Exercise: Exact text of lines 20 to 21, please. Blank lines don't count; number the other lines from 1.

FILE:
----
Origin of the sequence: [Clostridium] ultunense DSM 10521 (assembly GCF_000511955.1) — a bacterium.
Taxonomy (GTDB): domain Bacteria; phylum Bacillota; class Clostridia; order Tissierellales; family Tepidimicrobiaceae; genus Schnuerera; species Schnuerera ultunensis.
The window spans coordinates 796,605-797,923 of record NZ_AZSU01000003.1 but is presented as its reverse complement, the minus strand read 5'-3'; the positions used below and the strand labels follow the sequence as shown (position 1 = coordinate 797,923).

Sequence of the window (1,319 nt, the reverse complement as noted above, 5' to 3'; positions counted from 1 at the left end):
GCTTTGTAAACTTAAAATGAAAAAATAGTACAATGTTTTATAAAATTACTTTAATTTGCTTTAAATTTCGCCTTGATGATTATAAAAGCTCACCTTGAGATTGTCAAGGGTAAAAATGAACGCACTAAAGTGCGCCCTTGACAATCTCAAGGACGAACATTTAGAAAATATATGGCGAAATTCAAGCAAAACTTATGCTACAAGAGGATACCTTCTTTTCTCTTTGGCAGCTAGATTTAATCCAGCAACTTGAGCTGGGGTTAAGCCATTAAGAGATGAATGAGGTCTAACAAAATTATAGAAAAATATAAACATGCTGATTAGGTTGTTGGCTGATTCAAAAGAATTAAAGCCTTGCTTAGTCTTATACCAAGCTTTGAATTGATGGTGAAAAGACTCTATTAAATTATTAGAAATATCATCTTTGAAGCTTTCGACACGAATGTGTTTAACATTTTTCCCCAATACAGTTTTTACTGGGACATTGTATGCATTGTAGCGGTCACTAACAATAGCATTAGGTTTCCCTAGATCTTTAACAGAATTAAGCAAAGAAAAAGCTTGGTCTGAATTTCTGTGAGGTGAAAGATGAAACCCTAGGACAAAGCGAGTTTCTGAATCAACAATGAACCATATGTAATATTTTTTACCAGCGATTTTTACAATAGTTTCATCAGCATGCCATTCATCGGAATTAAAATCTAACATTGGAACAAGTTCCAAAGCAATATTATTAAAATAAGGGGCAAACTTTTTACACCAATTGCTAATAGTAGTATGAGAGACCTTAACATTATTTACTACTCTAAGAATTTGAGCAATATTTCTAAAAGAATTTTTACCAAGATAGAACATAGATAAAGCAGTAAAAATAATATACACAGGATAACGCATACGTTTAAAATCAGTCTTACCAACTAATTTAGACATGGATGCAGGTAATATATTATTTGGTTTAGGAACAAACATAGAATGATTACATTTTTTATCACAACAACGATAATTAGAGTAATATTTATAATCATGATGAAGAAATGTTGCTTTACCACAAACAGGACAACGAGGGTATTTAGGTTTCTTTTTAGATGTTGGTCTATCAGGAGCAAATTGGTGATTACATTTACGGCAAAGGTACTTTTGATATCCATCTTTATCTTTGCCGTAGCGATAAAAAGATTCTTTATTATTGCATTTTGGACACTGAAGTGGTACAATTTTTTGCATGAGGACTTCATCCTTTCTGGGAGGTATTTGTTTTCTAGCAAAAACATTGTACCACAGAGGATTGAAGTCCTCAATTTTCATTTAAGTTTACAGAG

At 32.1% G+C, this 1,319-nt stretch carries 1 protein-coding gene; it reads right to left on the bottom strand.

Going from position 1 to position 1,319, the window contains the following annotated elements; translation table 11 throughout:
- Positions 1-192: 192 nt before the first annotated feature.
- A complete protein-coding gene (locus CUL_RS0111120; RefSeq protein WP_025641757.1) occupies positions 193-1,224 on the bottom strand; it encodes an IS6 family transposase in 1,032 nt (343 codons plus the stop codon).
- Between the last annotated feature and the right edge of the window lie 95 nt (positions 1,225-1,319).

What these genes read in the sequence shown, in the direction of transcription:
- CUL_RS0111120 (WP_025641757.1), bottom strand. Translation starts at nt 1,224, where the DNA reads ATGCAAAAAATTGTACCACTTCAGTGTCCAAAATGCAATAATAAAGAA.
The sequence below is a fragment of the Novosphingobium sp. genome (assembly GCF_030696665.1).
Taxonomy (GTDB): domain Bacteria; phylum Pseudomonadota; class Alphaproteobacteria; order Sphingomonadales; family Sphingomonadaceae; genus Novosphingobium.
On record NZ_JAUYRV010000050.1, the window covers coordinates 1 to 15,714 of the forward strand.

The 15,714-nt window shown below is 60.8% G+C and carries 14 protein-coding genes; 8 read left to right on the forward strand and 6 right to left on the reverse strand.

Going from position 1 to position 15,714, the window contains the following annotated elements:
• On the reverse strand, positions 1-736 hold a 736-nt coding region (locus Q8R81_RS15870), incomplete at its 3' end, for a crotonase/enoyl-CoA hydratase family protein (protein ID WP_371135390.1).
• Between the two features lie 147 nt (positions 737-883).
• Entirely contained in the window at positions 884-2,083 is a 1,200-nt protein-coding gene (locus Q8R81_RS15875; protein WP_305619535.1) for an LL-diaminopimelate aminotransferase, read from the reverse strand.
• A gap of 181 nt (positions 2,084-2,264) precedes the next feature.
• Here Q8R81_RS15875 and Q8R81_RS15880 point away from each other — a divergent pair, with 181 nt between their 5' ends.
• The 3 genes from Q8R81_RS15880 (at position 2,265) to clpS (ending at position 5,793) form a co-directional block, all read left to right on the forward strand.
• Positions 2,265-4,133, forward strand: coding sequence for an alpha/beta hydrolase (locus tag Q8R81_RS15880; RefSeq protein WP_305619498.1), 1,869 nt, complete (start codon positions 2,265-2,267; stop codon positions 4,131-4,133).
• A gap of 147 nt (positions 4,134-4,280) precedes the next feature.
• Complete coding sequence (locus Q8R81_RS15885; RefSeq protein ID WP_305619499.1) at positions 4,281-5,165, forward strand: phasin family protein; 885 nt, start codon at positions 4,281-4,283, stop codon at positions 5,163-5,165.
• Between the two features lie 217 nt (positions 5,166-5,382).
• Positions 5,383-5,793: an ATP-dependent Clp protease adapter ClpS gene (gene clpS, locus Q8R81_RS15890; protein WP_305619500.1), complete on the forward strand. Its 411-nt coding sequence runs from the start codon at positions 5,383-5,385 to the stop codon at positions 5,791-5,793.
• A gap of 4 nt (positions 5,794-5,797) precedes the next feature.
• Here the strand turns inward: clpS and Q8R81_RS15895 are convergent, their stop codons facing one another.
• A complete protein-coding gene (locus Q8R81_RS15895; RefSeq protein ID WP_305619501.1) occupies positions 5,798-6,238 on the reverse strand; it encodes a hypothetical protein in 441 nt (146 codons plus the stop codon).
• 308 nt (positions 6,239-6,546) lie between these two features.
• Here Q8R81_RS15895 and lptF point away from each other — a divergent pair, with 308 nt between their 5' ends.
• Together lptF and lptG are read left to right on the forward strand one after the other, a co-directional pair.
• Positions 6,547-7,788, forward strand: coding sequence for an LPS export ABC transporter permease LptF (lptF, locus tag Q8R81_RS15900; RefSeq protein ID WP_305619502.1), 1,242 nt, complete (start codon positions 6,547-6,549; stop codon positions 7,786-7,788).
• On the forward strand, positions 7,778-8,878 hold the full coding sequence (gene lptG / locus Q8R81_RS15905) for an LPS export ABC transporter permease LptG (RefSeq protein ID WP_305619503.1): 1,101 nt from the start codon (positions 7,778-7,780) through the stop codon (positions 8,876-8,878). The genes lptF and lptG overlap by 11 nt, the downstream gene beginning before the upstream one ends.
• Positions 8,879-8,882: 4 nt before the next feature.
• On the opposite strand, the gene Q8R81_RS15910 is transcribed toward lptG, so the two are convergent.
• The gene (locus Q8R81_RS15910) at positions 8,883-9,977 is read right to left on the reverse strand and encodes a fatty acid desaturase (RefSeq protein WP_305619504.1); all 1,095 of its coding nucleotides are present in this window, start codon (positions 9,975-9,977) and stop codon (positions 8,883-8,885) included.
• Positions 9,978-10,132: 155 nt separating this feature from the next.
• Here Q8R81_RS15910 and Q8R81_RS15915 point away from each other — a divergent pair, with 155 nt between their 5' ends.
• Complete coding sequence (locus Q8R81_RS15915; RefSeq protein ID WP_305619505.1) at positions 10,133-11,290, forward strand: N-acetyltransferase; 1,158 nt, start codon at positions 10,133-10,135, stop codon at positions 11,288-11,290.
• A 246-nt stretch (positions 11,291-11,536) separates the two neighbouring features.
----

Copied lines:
• Entirely contained in the window at positions 884-2,083 is a 1,200-nt protein-coding gene (locus Q8R81_RS15875; protein WP_305619535.1) for an LL-diaminopimelate aminotransferase, read from the reverse strand.
• A gap of 181 nt (positions 2,084-2,264) precedes the next feature.